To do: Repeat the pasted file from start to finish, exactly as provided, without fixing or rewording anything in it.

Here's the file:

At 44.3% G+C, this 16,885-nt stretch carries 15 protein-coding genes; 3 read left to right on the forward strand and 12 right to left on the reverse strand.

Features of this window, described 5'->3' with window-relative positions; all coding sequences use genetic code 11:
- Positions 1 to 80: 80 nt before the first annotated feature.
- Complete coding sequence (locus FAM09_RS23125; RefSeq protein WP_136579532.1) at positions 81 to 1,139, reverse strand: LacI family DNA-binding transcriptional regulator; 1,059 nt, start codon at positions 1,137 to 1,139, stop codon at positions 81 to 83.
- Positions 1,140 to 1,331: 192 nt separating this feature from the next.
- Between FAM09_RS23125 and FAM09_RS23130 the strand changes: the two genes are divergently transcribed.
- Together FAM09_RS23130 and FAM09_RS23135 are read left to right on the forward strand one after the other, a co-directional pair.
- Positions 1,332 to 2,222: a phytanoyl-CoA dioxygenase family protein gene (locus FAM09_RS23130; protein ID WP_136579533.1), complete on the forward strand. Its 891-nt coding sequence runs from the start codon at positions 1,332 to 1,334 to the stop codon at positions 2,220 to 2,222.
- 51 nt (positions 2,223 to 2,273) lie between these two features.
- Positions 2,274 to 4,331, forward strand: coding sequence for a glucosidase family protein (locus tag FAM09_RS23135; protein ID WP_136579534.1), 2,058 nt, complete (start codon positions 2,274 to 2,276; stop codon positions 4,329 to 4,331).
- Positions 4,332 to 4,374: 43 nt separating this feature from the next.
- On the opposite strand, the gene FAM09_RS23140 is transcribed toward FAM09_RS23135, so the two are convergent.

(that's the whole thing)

At 44.3% G+C, this 16,885-nt stretch carries 15 protein-coding genes; 3 read left to right on the forward strand and 12 right to left on the reverse strand.

Features of this window, described 5'->3' with window-relative positions; all coding sequences use genetic code 11:
- Positions 1 to 80: 80 nt before the first annotated feature.
- Complete coding sequence (locus FAM09_RS23125; RefSeq protein WP_136579532.1) at positions 81 to 1,139, reverse strand: LacI family DNA-binding transcriptional regulator; 1,059 nt, start codon at positions 1,137 to 1,139, stop codon at positions 81 to 83.
- Positions 1,140 to 1,331: 192 nt separating this feature from the next.
- Between FAM09_RS23125 and FAM09_RS23130 the strand changes: the two genes are divergently transcribed.
- Together FAM09_RS23130 and FAM09_RS23135 are read left to right on the forward strand one after the other, a co-directional pair.
- Positions 1,332 to 2,222: a phytanoyl-CoA dioxygenase family protein gene (locus FAM09_RS23130; protein ID WP_136579533.1), complete on the forward strand. Its 891-nt coding sequence runs from the start codon at positions 1,332 to 1,334 to the stop codon at positions 2,220 to 2,222.
- 51 nt (positions 2,223 to 2,273) lie between these two features.
- Positions 2,274 to 4,331, forward strand: coding sequence for a glucosidase family protein (locus tag FAM09_RS23135; protein ID WP_136579534.1), 2,058 nt, complete (start codon positions 2,274 to 2,276; stop codon positions 4,329 to 4,331).
- Positions 4,332 to 4,374: 43 nt separating this feature from the next.
- On the opposite strand, the gene FAM09_RS23140 is transcribed toward FAM09_RS23135, so the two are convergent.